Recently, Norway-based energy firm StatoilHydro ASA (STO) gained a permit from the country’s top petroleum resources regulatory agency, the Norwegian Petroleum Directorate (NPD), to drill wellbore 25/2-17 in production license 442.

The company plans to drill “wildcat” wells (those drilled in an area where no current oil or gas production exists) on the license using semi-submersible facility Ocean Vanguard. StatoilHydro has a 40% operated interest in production license 442, which was awarded in June 2007. Well 25/2-17 is located about 20 kilometers east of the company’s Frigg field in the central part of the North Sea and is the first well to be drilled on the production license.

We believe that the 25/2-17 well, if successful and rendered economically feasible, will further consolidate StatoilHydro’s leading position in the Norwegian Continental Shelf (NCS). The company’s current production from NCS is expected to decrease somewhat in the short run due to delayed ramp-up of new fields and other project delays. We, however, expect volumes to start building up from this year onwards.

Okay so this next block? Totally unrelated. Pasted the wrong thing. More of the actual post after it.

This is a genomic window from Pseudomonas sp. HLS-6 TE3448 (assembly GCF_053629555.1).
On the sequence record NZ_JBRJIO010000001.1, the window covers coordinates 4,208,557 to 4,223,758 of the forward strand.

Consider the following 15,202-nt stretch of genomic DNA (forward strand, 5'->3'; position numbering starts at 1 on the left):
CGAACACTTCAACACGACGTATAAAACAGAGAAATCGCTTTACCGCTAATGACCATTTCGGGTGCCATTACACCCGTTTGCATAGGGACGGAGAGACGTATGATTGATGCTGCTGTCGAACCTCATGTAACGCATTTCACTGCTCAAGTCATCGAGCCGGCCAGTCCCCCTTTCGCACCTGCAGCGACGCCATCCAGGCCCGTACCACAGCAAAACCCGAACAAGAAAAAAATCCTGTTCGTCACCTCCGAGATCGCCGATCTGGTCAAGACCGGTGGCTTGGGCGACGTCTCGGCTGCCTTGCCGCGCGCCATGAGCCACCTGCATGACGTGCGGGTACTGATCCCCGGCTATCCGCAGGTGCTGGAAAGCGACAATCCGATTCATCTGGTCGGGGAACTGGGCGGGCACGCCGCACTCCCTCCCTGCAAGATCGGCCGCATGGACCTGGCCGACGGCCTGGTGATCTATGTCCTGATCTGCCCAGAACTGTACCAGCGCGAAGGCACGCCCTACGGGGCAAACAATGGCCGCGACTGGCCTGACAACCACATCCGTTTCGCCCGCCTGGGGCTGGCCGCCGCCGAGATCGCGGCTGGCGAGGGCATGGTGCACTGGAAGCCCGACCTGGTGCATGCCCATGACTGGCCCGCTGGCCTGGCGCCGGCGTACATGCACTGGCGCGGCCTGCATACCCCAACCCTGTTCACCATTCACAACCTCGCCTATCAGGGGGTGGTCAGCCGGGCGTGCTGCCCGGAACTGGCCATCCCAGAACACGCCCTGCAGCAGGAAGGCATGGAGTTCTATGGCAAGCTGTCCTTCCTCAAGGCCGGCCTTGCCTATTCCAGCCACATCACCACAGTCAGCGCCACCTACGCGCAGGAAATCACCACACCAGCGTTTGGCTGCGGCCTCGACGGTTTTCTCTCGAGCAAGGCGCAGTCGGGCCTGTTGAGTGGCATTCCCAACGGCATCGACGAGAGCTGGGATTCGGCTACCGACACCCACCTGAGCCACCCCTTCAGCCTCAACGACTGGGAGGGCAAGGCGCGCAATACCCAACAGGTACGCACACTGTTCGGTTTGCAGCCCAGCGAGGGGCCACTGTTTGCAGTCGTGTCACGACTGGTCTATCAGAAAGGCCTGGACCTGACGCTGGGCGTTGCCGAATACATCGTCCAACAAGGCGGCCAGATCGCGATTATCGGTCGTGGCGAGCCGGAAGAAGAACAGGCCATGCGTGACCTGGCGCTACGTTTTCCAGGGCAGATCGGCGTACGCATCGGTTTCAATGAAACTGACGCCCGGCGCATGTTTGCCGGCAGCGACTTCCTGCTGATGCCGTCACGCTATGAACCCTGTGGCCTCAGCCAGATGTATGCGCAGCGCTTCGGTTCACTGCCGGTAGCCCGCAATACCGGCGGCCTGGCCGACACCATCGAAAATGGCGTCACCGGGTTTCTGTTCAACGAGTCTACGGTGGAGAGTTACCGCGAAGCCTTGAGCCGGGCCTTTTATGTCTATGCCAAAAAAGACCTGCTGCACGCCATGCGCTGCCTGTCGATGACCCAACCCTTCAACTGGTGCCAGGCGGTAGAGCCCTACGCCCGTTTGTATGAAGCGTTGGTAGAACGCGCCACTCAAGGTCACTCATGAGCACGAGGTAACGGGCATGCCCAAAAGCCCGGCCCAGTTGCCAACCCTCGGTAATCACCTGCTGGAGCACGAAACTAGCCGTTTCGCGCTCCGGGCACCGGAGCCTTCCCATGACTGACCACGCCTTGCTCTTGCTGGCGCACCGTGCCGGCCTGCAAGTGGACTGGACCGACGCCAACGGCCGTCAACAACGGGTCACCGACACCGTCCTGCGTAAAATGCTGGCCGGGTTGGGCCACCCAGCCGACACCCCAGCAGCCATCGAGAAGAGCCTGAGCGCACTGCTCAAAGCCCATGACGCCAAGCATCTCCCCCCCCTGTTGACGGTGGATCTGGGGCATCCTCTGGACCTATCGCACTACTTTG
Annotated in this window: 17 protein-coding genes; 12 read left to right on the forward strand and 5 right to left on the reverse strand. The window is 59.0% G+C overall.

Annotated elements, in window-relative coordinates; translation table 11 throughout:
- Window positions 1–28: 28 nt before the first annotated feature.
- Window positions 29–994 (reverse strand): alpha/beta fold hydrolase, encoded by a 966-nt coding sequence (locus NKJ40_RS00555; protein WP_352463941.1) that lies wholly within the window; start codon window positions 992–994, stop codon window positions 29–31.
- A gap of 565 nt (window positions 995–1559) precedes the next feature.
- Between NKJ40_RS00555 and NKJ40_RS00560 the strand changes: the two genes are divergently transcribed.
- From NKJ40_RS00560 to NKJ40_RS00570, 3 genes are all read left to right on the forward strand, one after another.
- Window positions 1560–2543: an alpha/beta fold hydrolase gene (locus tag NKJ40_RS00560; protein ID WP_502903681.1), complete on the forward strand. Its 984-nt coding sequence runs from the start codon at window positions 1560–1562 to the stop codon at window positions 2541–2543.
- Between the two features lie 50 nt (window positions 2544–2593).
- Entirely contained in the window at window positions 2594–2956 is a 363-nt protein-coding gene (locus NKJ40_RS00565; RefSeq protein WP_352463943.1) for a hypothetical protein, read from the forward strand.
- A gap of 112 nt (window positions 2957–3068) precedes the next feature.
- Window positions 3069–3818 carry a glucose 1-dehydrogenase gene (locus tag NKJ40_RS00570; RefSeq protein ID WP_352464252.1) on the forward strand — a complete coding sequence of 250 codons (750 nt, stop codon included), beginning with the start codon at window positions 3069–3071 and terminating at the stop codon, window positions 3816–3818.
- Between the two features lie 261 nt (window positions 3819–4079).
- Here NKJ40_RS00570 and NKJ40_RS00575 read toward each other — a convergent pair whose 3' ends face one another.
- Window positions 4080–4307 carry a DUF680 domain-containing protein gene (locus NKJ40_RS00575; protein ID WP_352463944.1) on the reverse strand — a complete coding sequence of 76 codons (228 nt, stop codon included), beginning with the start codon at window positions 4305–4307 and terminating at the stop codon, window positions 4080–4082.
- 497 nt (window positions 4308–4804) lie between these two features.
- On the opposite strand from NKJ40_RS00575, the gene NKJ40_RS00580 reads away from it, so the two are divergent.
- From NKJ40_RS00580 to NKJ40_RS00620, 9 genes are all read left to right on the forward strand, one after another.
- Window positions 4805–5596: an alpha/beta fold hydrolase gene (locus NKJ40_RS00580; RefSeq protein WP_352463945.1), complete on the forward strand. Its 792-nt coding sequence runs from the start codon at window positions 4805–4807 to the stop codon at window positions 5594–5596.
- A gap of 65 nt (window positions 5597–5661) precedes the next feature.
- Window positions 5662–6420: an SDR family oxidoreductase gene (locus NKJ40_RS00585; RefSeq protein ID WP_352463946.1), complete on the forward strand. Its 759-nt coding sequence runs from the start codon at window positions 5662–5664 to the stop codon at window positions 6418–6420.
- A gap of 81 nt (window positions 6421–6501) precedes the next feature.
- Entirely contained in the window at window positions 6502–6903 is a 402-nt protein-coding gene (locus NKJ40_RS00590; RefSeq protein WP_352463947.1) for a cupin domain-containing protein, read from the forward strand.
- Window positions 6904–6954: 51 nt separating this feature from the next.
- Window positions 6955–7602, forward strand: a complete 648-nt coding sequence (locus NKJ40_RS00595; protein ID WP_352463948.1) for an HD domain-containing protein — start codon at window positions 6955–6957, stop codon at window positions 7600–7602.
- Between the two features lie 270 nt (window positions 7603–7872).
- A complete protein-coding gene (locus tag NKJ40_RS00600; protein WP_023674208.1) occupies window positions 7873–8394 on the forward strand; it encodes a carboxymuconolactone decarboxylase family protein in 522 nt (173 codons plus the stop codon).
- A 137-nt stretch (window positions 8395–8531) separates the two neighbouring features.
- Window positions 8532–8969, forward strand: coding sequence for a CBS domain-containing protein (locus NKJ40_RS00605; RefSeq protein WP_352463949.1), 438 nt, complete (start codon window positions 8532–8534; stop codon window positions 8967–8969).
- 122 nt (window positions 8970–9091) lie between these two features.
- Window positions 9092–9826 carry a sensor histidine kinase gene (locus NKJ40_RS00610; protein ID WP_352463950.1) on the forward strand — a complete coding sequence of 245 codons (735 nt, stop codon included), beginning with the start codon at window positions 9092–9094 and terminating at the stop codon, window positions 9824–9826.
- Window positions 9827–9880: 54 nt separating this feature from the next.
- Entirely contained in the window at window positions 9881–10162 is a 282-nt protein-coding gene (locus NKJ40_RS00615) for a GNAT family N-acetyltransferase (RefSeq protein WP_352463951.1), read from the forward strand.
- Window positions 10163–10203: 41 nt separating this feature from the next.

StatoilHydro is a major international integrated oil and gas company that emerged in its present shape following the acquisition of Norsk Hydro’s (NHY) oil and gas business in 2007. Though the company has operations in all major hydrocarbon-producing regions of the world, it has an upstream focus on the NCS.

As of year-end 2008, StatoilHydro had approximately 5.58 billion oil-equivalent barrels in proved reserves. It is the operator of 39 producing oil and gas fields and accounts for 60% of all Norwegian petroleum production. Due to its strong offshore exposure, Statoil is a leader in subsea production.

We currently rate ADRs of StatoilHydro as Outperform.
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